Why it's important to get collaboration right for effective documentation

Mike Hibberd, VP of Marketing

Effective collaboration between teams and team members is vital to successfully creating and distributing assets which communicate everything which needs to be communicated about your products. Explaining to key stakeholders how products are put together, how they function, how they’re intended to be used requires a range of employees, from various departments and ranks, to have input into content requirements, revisions, and approval.

Collaboration can be as difficult as it is important and when it doesn’t work smoothly there will be problems. Research carried for our Product Communication 2022 report showed that 97% of manufacturing firms have suffered from errors or delays as a result of difficulty collaborating on documentation for products and processes.

The research revealed that manufacturing firms are challenged in particular by a fragmented approach to collaboration, and increasingly distributed workforces and ecosystems.

Too many communication channels

Almost three quarters of respondents reported that their company typically uses multiple channels, including email, Microsoft Teams, Slack, and other voice or video calling solutions to manage collaboration, review, and to gather feedback on product content.

The use of multiple channels appears to have worrying consequences. 75% of respondents agreed that, because collaboration happens across multiple channels, it can be easy to miss feedback on important documentation and content.Even when feedback is accurately captured, it can be a slow process, with 72% of respondents saying that it takes a long time for feedback to be captured and collated across different channels.

All of which provides important context to the complaint that the collaborative process can be source of damaging bottlenecks in Product Communication workflows.

Distributed and remote working is taking hold

These collaborative challenges are set against a backdrop of increasingly distributed working – both within the organization and across the ecosystem – and challenges associated with departmental interaction.

Over 77% of respondents agreed that it is difficult for different disciplines, such as engineering and marketing, to work together on documentation and content. It was also notable that there was a significant difference in the understanding of this problem at the top of the organization. While 84% of senior managers felt this to be the case, only 74% leadership-level respondents agreed.

Even where co-operation is not challenged by departmental differences, physical distance must be factored into the problem.

74% of respondents said that teams and team members who need to work together regularly are distributed across a number of sites, which places even more importance on the approach taken to channels used for collaboration, review, and feedback.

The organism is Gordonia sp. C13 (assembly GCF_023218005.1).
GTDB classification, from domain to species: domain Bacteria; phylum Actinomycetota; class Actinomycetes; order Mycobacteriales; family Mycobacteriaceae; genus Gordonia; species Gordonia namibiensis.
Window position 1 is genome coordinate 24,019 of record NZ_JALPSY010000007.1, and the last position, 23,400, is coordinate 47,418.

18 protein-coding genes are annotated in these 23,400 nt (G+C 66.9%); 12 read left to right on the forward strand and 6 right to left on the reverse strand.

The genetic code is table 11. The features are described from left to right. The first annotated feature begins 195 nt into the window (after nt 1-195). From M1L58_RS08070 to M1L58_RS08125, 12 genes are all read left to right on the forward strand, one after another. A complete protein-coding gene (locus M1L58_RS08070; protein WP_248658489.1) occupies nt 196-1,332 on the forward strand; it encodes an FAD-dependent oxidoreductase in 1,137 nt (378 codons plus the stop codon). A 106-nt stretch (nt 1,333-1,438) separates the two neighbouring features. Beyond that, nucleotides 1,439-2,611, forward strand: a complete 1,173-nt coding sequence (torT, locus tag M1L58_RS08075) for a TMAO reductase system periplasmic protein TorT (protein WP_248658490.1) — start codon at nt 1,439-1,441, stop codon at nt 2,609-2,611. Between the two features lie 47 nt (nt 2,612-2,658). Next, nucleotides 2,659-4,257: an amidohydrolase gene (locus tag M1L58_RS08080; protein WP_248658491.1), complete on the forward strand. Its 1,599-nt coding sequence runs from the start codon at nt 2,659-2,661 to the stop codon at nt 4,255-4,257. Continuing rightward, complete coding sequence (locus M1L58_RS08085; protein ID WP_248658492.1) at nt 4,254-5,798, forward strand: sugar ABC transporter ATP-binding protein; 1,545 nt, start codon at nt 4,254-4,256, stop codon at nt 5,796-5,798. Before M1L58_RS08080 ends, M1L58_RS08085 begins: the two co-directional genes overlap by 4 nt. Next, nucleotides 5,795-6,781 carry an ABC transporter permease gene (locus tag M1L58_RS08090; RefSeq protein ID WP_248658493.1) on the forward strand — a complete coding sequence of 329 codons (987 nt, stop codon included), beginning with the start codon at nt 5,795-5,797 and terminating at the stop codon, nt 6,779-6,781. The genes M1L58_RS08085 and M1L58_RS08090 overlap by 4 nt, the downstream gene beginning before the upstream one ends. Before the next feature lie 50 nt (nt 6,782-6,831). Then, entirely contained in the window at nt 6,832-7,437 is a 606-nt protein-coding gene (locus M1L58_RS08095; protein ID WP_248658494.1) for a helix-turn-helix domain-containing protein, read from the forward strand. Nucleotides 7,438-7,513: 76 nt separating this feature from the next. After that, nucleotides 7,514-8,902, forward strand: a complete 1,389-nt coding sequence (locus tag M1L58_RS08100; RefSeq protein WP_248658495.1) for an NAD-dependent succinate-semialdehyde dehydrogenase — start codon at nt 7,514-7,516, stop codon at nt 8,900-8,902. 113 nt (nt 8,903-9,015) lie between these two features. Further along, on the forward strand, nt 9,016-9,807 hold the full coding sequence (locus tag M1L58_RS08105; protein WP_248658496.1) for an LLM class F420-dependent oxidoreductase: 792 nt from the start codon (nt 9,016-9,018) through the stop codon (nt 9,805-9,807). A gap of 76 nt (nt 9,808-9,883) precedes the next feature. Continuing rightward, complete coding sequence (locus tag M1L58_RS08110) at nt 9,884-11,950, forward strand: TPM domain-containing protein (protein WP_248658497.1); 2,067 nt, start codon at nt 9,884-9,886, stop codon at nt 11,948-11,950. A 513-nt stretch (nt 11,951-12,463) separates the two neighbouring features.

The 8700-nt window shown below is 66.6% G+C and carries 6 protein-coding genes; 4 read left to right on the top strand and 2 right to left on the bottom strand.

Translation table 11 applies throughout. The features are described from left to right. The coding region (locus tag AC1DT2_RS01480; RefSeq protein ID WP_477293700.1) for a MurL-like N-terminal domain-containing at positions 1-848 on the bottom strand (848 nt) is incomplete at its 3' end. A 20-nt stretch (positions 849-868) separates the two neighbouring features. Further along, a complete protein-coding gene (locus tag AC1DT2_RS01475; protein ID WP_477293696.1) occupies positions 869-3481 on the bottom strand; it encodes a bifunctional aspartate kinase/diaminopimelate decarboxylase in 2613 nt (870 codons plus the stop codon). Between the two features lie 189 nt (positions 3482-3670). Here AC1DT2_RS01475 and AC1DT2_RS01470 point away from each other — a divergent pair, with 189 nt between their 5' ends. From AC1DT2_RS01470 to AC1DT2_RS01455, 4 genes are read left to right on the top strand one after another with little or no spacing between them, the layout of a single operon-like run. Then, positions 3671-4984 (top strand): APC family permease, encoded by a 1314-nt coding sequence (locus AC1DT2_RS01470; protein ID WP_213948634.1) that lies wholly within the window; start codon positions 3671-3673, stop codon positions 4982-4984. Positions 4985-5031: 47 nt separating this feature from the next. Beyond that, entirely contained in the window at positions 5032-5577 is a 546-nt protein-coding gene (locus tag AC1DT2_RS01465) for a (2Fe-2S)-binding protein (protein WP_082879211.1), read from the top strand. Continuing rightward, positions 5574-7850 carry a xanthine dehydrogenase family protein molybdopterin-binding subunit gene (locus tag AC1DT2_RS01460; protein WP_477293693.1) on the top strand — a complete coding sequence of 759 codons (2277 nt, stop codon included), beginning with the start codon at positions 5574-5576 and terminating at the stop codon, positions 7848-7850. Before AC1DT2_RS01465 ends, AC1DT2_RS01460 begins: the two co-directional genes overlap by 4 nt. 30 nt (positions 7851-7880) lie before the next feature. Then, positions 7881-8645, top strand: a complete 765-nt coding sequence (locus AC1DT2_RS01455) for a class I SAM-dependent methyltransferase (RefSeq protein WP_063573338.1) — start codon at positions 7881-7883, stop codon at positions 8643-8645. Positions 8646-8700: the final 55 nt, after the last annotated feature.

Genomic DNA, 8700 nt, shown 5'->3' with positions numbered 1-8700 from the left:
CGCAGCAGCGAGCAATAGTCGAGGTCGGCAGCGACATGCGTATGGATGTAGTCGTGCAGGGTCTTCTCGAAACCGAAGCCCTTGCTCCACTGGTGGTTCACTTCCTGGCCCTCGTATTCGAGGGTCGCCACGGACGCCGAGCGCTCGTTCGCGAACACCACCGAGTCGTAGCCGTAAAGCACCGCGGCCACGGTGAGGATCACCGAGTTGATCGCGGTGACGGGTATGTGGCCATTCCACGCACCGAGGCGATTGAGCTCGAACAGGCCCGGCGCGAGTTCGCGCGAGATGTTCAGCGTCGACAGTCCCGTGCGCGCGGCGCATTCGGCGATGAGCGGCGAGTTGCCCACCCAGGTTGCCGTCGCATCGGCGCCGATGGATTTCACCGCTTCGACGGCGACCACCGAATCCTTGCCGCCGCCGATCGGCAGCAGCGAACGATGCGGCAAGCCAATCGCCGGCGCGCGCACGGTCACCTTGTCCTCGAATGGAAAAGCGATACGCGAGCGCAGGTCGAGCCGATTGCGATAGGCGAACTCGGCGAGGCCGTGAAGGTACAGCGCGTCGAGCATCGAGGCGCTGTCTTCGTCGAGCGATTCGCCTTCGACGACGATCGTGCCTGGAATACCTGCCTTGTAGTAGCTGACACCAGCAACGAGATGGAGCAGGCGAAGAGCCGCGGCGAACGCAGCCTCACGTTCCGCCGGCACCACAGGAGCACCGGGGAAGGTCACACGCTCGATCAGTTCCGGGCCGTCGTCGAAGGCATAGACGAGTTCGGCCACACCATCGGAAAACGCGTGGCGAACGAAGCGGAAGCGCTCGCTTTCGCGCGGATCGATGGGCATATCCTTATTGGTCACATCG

The same is true for the many instances in which companies depend on external partners or suppliers. Manufacturing is not always owned and executed end-to-end by the company that takes the product to market. 78% of organizations represented in the survey depend on third parties for one or more of product design, sub-component supply, fabrication, and maintenance. At each of these stages in the process, effective Product Communication is essential to efficiency and success.

And, of course, no snapshot of the workplace at the beginning of 2022 can ignore the impact of the recent pandemic. 71% of respondents agreed that team members had been working remotely more frequently in the past two years than prior to the pandemic.

Working better together

The challenges associated with collaboration in Product Communication are clearly rooted in efficiency. Fragmentation in the channels used to communicate and gather feedback and the time absorbed during the collaborative parts of the process are at the heart of the problem. Distributed ecosystems and remote working are a fact of life for manufacturing companies, and the difficulties some may face in cross-departmental co-working are part of a wider cultural set-up.

One practical step for which respondents appear enthusiastic is to try and centralize the collaborative process, reducing the number of applications and challenges involved, which could help mitigate problems like missed feedback and the delays and errors that are likely to ensue.

68% of respondents said they believed it would be beneficial if all documentation collaboration happened within a single application. Enthusiasm for this was strongest among senior managers and company leaders, who are more likely to have company-wide performance and efficiency in mind.